Allegations over accused teen's paper disputed by O'Rourke

Occupational profile said to be aim

Furlough charged in poisoning

January 08, 2003|By Jason Song | Jason Song,SUN STAFF

Ryan Thomas Furlough, the Centennial High School senior accused of poisoning his friend with cyanide last week, was not assigned to write an essay from the point of view of a murderer, Howard County Superintendent John O'Rourke said yesterday.

Furlough was ordered to "put himself in the shoes" of a murderer as part of a ninth-grade English assignment, his lawyer and mother said Monday.

"There is no substance to the allegations that the assignment given to Ryan required him to write a composition from the viewpoint of a murderer," O'Rourke said in a news release sent by e-mail to The Sun yesterday afternoon.

Furlough's parents said the essay was the first sign that he suffered from depression and noted he had been seeing psychiatrists and taking anti-depressants ever since, said his lawyer, Jan O'Connor.

Furlough, 18, of the 3500 block of Rhode Valley Trail in Ellicott City, has been charged with attempted first-degree murder and other crimes for allegedly putting potassium cyanide in Benjamin Edward Vassiliev's can of soda Friday as the two played video games at Furlough's home.

Furlough, who was romantically interested in Vassiliev's girlfriend, bought the cyanide on the Internet in October, according to police charging documents. Furlough was planning to commit suicide after he killed his longtime friend, according to O'Connor.

Vassiliev, a 17-year-old junior at Centennial High School, was admitted to the Johns Hopkins Hospital Friday and was reported to be in critical condition on Monday. Hospital officials would not release any information of Vassiliev's condition yesterday at the request of his parents.

When he was admitted to the hospital Friday, Vassiliev had a blood cyanide level two to three times higher than normal, according to charging documents.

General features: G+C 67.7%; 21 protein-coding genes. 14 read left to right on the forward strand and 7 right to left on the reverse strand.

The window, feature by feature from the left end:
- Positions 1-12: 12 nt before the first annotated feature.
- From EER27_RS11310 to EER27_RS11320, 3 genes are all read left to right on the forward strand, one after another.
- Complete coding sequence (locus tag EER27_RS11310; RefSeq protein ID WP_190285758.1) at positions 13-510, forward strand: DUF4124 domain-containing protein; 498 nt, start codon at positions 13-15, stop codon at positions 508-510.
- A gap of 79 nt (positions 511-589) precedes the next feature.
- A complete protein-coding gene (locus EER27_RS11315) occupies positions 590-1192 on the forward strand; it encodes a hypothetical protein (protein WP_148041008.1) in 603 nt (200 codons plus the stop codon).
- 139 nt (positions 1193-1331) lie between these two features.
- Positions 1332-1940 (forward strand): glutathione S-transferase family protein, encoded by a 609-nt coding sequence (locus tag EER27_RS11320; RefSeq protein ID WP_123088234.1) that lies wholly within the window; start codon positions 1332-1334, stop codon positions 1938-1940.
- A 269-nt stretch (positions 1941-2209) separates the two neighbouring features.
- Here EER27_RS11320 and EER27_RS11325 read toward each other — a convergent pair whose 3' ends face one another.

O'Rourke did not read Furlough's paper but reviewed the assignment, which the superintendent said instructed students to select an occupation that interests them and to describe a typical day in the profession in two or three paragraphs.

The assignment was related to the novel To Kill a Mockingbird. Attorney Atticus Finch, a character in the novel who is defending a man accused of rape, tells his daughter: "You never really understand a person until you consider things from his point of view." The school system prohibits teaching methods that force students to make life-or-death decisions, O'Rourke said.

"I want to assure parents that the actual lesson and the assignment given were consistent with sound instructional practice and have been in use in the ninth-grade curriculum at Centennial for years," O'Rourke said.

O'Connor said late yesterday that her client said he had no choice but to write about being a murderer. Furlough's teacher went around the room with a hat or bowl full of occupations written onto small pieces of folded paper and Furlough chose a piece of paper that had "murderer" written on it, O'Connor said.

O'Rourke said the review revealed "nothing about a bowl."

"There's no indication of anything like that," he said.

Furlough is being held without bond at the Howard County Detention Center in Jessup. Howard County District Court Judge Neil Edward Axel is considering an order that would place Furlough in a maximum security state mental hospital.

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